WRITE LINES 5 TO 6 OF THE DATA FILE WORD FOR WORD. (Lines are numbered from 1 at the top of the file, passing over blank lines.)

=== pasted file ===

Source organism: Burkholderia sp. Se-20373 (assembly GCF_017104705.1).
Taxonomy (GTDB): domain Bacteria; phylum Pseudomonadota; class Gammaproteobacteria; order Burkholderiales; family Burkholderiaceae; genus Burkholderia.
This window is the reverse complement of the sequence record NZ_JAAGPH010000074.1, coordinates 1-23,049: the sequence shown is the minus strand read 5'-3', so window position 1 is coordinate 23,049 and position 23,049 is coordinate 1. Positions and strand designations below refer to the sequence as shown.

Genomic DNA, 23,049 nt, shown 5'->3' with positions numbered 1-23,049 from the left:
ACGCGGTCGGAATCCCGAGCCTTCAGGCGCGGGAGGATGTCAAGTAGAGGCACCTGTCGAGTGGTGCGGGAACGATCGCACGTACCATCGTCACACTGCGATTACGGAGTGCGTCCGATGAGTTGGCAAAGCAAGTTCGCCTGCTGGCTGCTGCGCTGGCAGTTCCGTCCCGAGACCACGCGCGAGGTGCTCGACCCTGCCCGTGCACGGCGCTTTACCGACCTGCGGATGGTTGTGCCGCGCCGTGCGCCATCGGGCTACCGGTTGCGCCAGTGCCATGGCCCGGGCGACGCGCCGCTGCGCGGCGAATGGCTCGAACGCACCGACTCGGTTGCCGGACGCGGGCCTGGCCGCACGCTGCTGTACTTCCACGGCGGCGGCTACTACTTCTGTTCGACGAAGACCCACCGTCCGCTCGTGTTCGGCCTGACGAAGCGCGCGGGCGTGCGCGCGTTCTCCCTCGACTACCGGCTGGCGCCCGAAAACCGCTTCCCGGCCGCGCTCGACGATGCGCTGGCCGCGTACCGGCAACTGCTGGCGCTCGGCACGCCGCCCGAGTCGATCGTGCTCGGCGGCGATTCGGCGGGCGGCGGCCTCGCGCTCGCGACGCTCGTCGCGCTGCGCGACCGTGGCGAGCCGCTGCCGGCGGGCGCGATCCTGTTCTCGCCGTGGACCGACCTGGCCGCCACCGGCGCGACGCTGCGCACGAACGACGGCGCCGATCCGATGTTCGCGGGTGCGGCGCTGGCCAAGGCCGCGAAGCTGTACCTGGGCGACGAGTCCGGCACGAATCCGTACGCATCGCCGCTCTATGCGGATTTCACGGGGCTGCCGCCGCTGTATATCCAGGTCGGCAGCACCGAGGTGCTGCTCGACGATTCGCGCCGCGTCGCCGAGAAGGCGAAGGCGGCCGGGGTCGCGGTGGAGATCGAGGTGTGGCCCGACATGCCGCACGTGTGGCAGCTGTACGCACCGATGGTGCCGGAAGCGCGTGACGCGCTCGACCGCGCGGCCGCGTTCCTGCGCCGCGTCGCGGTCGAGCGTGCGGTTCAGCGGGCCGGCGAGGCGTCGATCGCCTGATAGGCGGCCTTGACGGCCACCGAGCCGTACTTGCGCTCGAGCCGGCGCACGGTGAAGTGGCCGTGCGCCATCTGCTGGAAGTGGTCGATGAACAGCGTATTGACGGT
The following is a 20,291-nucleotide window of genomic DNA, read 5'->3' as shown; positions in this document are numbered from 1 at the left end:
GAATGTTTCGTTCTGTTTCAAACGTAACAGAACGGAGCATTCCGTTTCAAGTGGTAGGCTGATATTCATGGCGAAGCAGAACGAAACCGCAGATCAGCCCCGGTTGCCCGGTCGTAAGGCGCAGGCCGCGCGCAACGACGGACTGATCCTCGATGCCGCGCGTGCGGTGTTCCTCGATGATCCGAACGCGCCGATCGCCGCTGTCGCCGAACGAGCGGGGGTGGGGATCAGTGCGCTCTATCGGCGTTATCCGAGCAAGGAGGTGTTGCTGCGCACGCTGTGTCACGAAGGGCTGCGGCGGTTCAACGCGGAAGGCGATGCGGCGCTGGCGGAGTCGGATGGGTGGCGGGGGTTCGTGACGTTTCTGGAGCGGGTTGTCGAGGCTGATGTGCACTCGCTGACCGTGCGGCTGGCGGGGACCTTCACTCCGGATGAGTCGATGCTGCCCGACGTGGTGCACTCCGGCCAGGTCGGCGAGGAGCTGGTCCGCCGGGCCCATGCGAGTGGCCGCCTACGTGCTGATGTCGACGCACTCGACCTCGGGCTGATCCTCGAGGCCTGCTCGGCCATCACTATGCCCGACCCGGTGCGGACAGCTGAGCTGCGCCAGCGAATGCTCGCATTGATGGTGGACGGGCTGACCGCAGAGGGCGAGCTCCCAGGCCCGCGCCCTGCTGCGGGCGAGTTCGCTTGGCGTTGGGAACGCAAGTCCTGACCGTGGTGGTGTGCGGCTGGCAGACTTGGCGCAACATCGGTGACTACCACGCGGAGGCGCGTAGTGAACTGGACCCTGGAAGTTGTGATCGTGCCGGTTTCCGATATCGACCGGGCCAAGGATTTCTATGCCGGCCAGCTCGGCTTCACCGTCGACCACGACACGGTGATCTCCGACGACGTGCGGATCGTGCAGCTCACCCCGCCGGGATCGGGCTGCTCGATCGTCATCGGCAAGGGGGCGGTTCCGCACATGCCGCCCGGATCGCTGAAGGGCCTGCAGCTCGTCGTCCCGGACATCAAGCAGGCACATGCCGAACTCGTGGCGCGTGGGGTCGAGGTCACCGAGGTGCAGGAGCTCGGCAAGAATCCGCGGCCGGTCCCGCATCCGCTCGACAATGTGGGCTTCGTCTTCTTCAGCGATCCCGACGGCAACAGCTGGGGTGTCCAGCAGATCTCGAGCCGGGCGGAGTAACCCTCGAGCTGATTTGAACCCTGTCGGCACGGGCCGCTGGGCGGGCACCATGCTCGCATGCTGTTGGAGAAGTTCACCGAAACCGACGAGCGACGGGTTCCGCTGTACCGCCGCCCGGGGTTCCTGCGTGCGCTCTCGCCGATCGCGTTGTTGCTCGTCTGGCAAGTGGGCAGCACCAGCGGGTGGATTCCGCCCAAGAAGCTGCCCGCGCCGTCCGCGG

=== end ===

ACGCGGTCGGAATCCCGAGCCTTCAGGCGCGGGAGGATGTCAAGTAGAGGCACCTGTCGAGTGGTGCGGGAACGATCGCACGTACCATCGTCACACTGCGATTACGGAGTGCGTCCGATGAGTTGGCAAAGCAAGTTCGCCTGCTGGCTGCTGCGCTGGCAGTTCCGTCCCGAGACCACGCGCGAGGTGCTCGACCCTGCCCGTGCACGGCGCTTTACCGACCTGCGGATGGTTGTGCCGCGCCGTGCGCCATCGGGCTACCGGTTGCGCCAGTGCCATGGCCCGGGCGACGCGCCGCTGCGCGGCGAATGGCTCGAACGCACCGACTCGGTTGCCGGACGCGGGCCTGGCCGCACGCTGCTGTACTTCCACGGCGGCGGCTACTACTTCTGTTCGACGAAGACCCACCGTCCGCTCGTGTTCGGCCTGACGAAGCGCGCGGGCGTGCGCGCGTTCTCCCTCGACTACCGGCTGGCGCCCGAAAACCGCTTCCCGGCCGCGCTCGACGATGCGCTGGCCGCGTACCGGCAACTGCTGGCGCTCGGCACGCCGCCCGAGTCGATCGTGCTCGGCGGCGATTCGGCGGGCGGCGGCCTCGCGCTCGCGACGCTCGTCGCGCTGCGCGACCGTGGCGAGCCGCTGCCGGCGGGCGCGATCCTGTTCTCGCCGTGGACCGACCTGGCCGCCACCGGCGCGACGCTGCGCACGAACGACGGCGCCGATCCGATGTTCGCGGGTGCGGCGCTGGCCAAGGCCGCGAAGCTGTACCTGGGCGACGAGTCCGGCACGAATCCGTACGCATCGCCGCTCTATGCGGATTTCACGGGGCTGCCGCCGCTGTATATCCAGGTCGGCAGCACCGAGGTGCTGCTCGACGATTCGCGCCGCGTCGCCGAGAAGGCGAAGGCGGCCGGGGTCGCGGTGGAGATCGAGGTGTGGCCCGACATGCCGCACGTGTGGCAGCTGTACGCACCGATGGTGCCGGAAGCGCGTGACGCGCTCGACCGCGCGGCCGCGTTCCTGCGCCGCGTCGCGGTCGAGCGTGCGGTTCAGCGGGCCGGCGAGGCGTCGATCGCCTGATAGGCGGCCTTGACGGCCACCGAGCCGTACTTGCGCTCGAGCCGGCGCACGGTGAAGTGGCCGTGCGCCATCTGCTGGAAGTGGTCGATGAACAGCGTATTGACGGT
The following is a 20,291-nucleotide window of genomic DNA, read 5'->3' as shown; positions in this document are numbered from 1 at the left end: